The single craziest line from last night’s debate

By now it’s been established that Obama redeemed himself last night. The night’s most effective moment came when Obama scolded Romney for the “offensive” suggestion that his team had played politics with the Libyan attack and then Romney got stuff with a Crowley fact-check when he tried the press the issue. And by now it’s clear that “binders full of women” was last night’s “Big Bird,” lighting up the internet like a Christmas tree—you can check out the best binder memes here.

But for my money the single craziest line wasn’t even the binder line itself but a line wedged right next to it in Romney’s case about women’s equality:

Now one of the reasons I was able to get so many good women to be part of that team was because…I recognized that if you’re going to have women in the workforce that sometimes you need to be more flexible. My chief of staff, for instance, had two kids that were still in school.
She said, I can’t be here until 7 or 8 o’clock at night. I need to be able to get home at 5 o’clock so I can be there for making dinner for my kids and being with them when they get home from school. So we said fine. Let’s have a flexible schedule so you can have hours that work for you.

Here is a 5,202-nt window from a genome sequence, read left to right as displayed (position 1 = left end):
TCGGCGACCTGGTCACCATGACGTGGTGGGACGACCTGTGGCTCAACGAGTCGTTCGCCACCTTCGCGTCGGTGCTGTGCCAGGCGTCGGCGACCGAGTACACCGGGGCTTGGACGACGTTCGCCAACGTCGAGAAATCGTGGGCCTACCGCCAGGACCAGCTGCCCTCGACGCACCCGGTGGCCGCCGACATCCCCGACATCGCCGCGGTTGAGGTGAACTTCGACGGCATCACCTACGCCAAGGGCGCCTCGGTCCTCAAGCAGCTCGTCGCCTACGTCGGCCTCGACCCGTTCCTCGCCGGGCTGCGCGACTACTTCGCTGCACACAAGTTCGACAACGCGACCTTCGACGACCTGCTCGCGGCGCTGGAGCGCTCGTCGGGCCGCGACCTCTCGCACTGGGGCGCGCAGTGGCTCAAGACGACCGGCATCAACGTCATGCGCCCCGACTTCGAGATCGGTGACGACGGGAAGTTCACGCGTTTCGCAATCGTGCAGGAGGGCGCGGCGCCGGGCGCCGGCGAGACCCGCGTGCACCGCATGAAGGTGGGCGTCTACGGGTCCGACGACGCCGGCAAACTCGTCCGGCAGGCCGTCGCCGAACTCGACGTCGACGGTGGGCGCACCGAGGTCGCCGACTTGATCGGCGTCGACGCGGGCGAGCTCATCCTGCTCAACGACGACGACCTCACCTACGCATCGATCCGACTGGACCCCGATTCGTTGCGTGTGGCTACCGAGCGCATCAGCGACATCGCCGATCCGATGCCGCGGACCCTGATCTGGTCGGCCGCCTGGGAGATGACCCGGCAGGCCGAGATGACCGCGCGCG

So, basically what he’s saying is that in order for women to succeed in the corporate workforce they need more flexible hours so they can get home in time to do the cooking and raise the kids, which are more uniquely female responsibilities than male.

This is hardly a vision of equality—both in work and civic terms. If men are expected to be able to work late because they don’t have the extra burden of housework and child-rearing, men and women will continually be cast into different roles both at work and at home. And if the roles are different, why should the pay be equal? Which is the whole problem the voter asking the question in last night’s debate was addressing.

The reality is that statistically there are more single moms out there than single dads. But on principal whether the parents are single or in couples, heterosexual or homosexual, male or female, we need to look at the question of balancing work and family as a human issue and not a male-female issue. If we can’t take a gender-blind approach to this at a cultural level, then signing all the Lilly Ledbetter bills congress can write won’t change the reality of earnings equality.